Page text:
What is a ballad? What are the best jazz ballads?

Nowadays, people seem to use the term ‘ballad’ to refer to a slow, maybe sentimental, and romantic, song with beautiful lyrics. But did you know, technically, that’s not what a ballad is?

A ballad is a poem or song that narrates a story in short stanzas, usually set to music. Ballads were originally written to accompany dances, amd their name was derived from the Scottish word ‘ballares’ meaning “to dance.” Traditionally, dancers sang the alternating refrains of the song in time with the dance. 

Usually, ballads consist of 13 lines with an ABABBCBC rhyming form, but there’s also many variations on that pattern. Only in the later 19th century did the term begin to be used to describe a slower form a popular love song. 

So, now that you know what a ballad is, let’s look at some of the best ballads of all time! 

Billy Strayhorn – Lush Life

This 1933 ballad tells the story of a person who used to frequent the best places in town and relax on the “axis of the wheel of life,” that is, until he fell deeply in love and, later, became heartbroken. Now, the narrator is reflecting on that failed romance and the wearisome nightlife he used to indulge in. “Only last year everything seemed so sure,” Strayhorn sings. “Now life is awful again.”

A fun fact about this ballad is that Strayhorn was only a teenager when he began composing this classic! Talk about young talent! 

Elsie Carlisle – Body and Soul

Written in 1930 for the British actress and singer Gertrude Lawrence, who performed it first in London, this standard has become the most recorded ballad in jazz history, with over 2,200 existing versions!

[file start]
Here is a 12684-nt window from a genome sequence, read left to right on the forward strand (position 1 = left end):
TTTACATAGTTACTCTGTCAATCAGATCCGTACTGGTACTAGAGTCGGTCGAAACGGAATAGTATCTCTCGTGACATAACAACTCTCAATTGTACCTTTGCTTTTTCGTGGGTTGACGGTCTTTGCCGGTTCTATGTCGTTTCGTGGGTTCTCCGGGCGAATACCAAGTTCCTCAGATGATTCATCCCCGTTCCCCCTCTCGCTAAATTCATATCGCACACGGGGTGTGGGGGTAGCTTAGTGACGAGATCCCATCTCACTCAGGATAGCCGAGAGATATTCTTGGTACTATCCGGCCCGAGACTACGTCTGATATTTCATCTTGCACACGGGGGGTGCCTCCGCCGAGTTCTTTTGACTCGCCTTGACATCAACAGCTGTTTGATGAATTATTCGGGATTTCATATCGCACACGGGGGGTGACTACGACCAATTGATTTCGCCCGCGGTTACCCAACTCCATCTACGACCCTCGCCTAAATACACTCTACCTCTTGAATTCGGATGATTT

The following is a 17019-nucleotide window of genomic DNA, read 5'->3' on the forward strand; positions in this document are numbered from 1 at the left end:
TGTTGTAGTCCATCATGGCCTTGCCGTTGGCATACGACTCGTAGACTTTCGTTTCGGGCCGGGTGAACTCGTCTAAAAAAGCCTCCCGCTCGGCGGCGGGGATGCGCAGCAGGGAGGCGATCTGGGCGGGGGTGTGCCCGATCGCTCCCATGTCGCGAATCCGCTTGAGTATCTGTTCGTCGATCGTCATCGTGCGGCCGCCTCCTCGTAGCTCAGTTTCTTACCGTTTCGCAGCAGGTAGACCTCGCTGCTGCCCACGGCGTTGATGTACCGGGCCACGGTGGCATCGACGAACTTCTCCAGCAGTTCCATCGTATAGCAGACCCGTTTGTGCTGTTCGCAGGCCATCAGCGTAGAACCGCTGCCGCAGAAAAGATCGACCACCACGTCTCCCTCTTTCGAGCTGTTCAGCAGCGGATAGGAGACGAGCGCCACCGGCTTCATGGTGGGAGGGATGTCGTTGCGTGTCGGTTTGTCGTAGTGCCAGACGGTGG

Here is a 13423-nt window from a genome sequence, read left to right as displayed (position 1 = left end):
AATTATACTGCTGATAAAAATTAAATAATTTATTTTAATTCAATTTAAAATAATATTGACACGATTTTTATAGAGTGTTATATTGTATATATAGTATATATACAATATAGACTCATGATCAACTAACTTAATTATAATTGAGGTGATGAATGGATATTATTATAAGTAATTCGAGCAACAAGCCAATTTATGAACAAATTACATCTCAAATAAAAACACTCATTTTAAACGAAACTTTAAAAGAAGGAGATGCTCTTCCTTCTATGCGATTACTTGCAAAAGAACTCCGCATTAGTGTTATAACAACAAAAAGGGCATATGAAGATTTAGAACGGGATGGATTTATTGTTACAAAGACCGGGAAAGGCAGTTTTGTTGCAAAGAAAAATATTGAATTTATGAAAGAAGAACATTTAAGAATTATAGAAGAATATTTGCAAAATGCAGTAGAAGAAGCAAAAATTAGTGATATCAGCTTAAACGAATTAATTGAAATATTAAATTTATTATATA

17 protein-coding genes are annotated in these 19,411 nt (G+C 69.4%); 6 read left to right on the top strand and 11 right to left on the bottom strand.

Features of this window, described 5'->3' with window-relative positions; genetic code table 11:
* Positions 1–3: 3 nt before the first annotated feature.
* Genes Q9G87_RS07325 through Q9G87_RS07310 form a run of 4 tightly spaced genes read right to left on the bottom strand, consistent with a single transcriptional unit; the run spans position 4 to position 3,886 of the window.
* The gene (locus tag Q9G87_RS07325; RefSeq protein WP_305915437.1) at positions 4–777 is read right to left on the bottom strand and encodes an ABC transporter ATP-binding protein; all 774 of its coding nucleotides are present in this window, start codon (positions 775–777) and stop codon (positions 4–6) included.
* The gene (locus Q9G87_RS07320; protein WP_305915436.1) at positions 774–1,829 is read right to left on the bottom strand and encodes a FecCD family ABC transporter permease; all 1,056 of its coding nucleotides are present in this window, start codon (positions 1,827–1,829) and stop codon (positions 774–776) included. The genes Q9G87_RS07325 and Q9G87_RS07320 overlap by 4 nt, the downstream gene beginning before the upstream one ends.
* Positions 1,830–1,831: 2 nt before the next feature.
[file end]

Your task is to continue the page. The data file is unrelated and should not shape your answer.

With its poignant and relatable lyrics about a person who wants to make sure she won’t be devastated after opening her heart to a new lover, it’s no wonder that this ballad became so remarkably popular. The narrator wonders if she will “stand alone at the shore.” She’s got to know—“oh, body and soul”—that her new beloved has no doubt “inside and out.”

John Coltrane – Naima

Inspired by his wife, Juanita Naima Grubbs, Coltrane composed this ballad in 1959, which has since become a jazz standard. “Queen of the ages,” Coltrane sings. “She transcends history’s pages.” 

The story of true love, and the utter awe that comes with it, never does seem to get old, does it? We always seem to find new ways to express our emotions to the ones we love, especially in the form of musical ballads.  

Always On My Mind – Janis Siegel & John Di Martino 

Recorded by everyone from Elvis to Loretta Lynn, and, of course, Willie Nelson, this iconic song, first released in 1972, tells the story of a remorseful narrator who is looking back and wishing that she would’ve told her beloved just how much she cared. In this new 2021 version, the classic is reimagined as a jazz ballad, which serves to highlight the bittersweet theme of regret. 

If you’re looking for more ballads, and modern jazz renditions of country favorites, check out our album Cryin’ In My Whiskey, which is available in our store and on all major music platforms today! 

Recommended Posts